Hypertension in response to AT1-AA: role of reactive oxygen species in pregnancy-induced hypertension


  • M.R. Parrish
  • K. Wallace
  • K.B. Tam Tam
  • F. Herse
  • A. Weimer
  • K. Wenzel
  • G. Wallukat
  • L.F. Ray
  • M. Arany
  • K. Cockrell
  • J.N. Martin
  • R. Dechend
  • B. Lamarca


  • American Journal of Hypertension


  • Am J Hypertens 24 (7): 835-840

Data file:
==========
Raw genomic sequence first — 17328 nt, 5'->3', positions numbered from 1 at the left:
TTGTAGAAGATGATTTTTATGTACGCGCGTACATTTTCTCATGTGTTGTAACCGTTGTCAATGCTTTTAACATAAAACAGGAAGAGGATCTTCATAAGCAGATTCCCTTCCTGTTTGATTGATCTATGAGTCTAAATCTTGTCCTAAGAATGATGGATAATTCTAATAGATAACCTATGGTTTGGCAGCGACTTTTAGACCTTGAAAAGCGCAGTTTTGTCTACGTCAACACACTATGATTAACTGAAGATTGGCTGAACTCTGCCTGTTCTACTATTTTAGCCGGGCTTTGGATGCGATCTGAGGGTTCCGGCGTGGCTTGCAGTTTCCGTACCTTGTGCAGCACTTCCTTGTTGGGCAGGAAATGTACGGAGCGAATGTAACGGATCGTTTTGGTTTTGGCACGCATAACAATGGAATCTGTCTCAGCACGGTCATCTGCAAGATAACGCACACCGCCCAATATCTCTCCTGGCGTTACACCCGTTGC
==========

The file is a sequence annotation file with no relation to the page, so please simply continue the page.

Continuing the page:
• Background: Agonistic autoantibodies to the angiotensin II type I receptor (AT1-AA) and reactive oxygen species (ROS) are implicated in the pathophysiology of preeclampsia. The objective of this study was to determine the role of AT1-AA to stimulate placental oxidative stress in vivo and role ROS in mediating hypertension in response to AT1-AA during pregnancy. Methods: To achieve these goals, blood pressure (mean arterial pressure (MAP)) and ROS were analyzed in AT1-AA-induced hypertensive pregnant rats in the presence and absence of a superoxide dismutase mimetic, tempol. Rat AT1-AA (1:50) and tempol (30 mg/kg/day) were administered to pregnant rats beginning on day 12 of gestation. On day 19, MAP was analyzed and tissues collected for ROS analysis via lucigenin chemiluminescence. Results: MAP increased from 101 ± 2 normal pregnant (NP) rats to 116 ± 2 mm Hg in chronic AT1-AA infused rats (P = 0.002). Placental basal and NADPH oxidase stimulated ROS was 29 ± 6 and 92 ± 10 relative light units (RLUs) in NP rats. These levels increased to 159 ± 29 (P < 0.0001) and 287 ± 60 RLUs (P < 0.006) in AT1-AA infused rats. MAP in AT1-AA + tempol rats was 109 ± 2 mm Hg, no difference than tempol-treated controls (109 ± 3 mm Hg). Administration of tempol decreased basal and NADPH-stimulated placental ROS in AT1-AA-treated rats (121 ± 13; 262 ± 21 RLUs). Basal and NADPH-stimulated ROS in tempol-treated controls were 69 ± 24; 141 ± 33 RLUs. Conclusion: This study indicates that AT1-AA's contribute to placental oxidative stress; one mechanism whereby the AT1-AA mediates hypertension during pregnancy.